How can you tell the difference between a lawyer and a skunk lying dead on the road? There are skid marks before the skunk. How can you tell the difference between a company that shelled out hundreds of dollars per hour in legal fees to protect its intellectual assets and one that didn't? The first marked a record-breaking quarter; the other is no longer in business.
You probably don't want to hear this, but your professional destiny may well lie in the hands of twenty-something attorneys in intellectual property law firms, learning on the job while charging $150 an hour. Or, if you prefer, in the hands of the partners who oversee the young-uns-for a mere $500 an hour.
Think of your company's most important business process or innovation. Then imagine not being able to use it because your competitor's lawyer figured out a way to patent it. Or imagine watching your competitors gleefully adapt your secret technology application because you trusted your lawyer to write an employment contract that would keep employees from blabbing the secret to the world.
"But why should I care?" a CIO is bound to ask. "Isn't that stuff the job of corporate counsel?" Right, like profits are strictly the concern of the CFO. CIOs should care about patents and trade secret protection for three reasons. First, failure to do so can deep-six the bottom line. In the worst case scenario, a company could be forced to stop using mission-critical processes or applications. Then it could be hauled into court and forced to pay millions of dollars in damages for infringing another company's patent or stealing its trade secrets. CIOs have a duty to educate themselves about something so vital to their company's operating success. Second, they have a personal stake in the matter because when violations of intellectual property laws are especially egregious, executives can be held personally and criminally liable. Granted, this outcome is unlikely, but a little knowledge still goes a long way toward prevention. Finally, CIOs should know about the latest developments in patent and trade secret law because they represent a huge opportunity to make money for the company, and to come out looking like an ace. Many business executives have no idea that the patent system now permits companies to get patents on technology and business processes-patents that mean big money for the patent holders. Who better than the CIO to suggest possible technology systems for patenting? Similarly, CIOs can help their companies gain competitive advantage by guiding the executive team to institute a smart trade secret program. Need to know more? Read on.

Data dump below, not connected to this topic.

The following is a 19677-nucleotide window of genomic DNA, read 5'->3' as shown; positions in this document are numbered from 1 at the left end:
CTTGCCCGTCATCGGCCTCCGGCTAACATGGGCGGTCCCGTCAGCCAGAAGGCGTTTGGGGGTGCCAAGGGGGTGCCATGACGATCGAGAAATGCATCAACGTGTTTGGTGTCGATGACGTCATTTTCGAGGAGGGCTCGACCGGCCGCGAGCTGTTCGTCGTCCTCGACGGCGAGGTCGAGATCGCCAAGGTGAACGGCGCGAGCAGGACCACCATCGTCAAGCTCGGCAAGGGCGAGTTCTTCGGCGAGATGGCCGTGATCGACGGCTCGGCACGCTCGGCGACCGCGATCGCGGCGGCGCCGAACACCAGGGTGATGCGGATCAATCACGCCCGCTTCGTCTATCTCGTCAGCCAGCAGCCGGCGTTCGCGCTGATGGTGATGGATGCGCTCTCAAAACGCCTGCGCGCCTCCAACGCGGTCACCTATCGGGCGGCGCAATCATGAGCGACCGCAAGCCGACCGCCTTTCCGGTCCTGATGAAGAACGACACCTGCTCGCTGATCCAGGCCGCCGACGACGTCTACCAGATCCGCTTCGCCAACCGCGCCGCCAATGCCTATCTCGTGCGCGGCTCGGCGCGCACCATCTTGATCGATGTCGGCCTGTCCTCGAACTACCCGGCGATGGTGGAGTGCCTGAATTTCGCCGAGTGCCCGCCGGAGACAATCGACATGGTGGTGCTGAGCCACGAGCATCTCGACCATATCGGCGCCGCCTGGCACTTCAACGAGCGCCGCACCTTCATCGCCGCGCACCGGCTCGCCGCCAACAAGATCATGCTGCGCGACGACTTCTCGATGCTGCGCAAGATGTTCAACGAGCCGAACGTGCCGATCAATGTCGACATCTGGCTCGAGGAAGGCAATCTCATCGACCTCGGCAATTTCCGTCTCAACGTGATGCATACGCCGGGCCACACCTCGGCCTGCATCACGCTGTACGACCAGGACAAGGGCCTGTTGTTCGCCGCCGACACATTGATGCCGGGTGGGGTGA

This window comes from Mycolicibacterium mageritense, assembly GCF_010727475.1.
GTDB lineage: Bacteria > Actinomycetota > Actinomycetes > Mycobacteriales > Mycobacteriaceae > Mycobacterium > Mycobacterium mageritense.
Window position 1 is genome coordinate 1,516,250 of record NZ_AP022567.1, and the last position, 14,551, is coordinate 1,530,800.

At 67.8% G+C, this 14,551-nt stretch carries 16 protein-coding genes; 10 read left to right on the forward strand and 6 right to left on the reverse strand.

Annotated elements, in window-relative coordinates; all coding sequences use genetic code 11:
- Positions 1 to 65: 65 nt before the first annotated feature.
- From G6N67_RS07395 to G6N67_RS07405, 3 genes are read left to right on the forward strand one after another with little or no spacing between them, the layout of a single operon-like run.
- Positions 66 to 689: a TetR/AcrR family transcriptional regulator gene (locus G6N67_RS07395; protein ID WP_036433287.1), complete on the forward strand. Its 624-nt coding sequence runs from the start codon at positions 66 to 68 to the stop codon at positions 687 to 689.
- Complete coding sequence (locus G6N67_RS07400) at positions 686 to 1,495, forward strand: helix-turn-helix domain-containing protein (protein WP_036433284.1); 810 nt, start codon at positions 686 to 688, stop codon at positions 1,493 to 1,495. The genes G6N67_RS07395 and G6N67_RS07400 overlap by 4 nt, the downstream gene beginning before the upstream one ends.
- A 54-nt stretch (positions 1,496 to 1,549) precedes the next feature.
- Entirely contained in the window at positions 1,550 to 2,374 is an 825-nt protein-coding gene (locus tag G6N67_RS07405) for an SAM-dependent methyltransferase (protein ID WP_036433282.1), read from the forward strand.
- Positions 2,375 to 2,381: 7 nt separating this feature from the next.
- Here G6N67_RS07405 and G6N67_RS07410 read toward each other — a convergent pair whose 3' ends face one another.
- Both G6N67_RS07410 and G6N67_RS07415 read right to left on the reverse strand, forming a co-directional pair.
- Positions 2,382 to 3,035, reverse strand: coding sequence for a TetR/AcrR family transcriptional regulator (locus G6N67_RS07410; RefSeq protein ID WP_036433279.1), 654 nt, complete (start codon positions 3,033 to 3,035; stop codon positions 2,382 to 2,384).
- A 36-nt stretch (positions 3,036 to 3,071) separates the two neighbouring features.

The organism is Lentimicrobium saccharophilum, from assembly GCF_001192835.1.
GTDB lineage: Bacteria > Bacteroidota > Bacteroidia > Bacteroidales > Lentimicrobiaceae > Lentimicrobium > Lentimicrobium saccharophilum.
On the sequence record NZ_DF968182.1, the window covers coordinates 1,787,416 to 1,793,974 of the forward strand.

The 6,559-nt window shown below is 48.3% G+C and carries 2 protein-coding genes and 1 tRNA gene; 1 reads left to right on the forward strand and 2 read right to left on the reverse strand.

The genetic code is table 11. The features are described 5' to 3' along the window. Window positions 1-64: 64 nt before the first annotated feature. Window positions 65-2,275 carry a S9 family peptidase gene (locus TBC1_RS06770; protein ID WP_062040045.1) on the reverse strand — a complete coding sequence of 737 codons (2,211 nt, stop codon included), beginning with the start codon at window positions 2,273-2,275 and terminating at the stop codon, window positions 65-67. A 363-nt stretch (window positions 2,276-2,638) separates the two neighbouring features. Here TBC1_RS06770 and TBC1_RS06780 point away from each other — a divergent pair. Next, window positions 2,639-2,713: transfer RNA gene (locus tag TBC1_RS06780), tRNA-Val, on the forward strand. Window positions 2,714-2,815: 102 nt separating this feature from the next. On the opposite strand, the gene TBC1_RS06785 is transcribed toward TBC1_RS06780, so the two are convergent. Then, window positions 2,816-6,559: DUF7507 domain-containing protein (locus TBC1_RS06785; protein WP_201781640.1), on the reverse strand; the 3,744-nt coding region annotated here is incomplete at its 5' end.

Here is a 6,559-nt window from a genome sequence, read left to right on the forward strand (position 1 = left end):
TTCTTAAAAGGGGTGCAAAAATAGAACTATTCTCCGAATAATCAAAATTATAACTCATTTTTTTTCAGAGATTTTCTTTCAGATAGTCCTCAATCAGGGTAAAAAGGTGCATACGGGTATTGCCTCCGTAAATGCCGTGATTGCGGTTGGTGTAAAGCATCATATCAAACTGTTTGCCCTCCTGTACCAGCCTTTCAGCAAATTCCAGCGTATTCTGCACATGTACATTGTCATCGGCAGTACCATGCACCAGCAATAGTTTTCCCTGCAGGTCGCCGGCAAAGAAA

BUSINESS PROCESS PATENTS
Dibs on That Idea
Just how many ways are there to do business on the Internet? You might think there could be as many new e-business models as there are creative ideas and innovative technologies. But when the definition of "way to do business" can be as basic as using an electronic shopping cart or enabling customers to make secure online credit card payments, the possibilities narrow. There simply aren't too many other options for electronic commerce transactions.
Recent developments in the United States Patent and Trademark Office (PTO) and in the courts suggest that some of the most common of these e-commerce processes, as well as many other key business and technology processes, are now owned by individual companies holding patents. Think about it. Microsoft's market hegemony is nothing compared with a company that holds a 17-year monopoly on the process or mathematical formula necessary to do such functions as electronic commerce or online content delivery. And this isn't fiction-it's really happening. If the trend continues, the marketplace will be divided into the haves and have-nots like never before. The haves-companies that came along at the right time and had the sagacity to apply for business model and software algorithm patents-will own the key processes for doing business on the Web. The rest of the great unwashed business masses that did not contemplate using the patented process until after the patent holder submitted its patent application will either be blocked from doing electronic commerce (unless they can devise totally new methods) or be forced to pay royalties to license the process from the patent owner.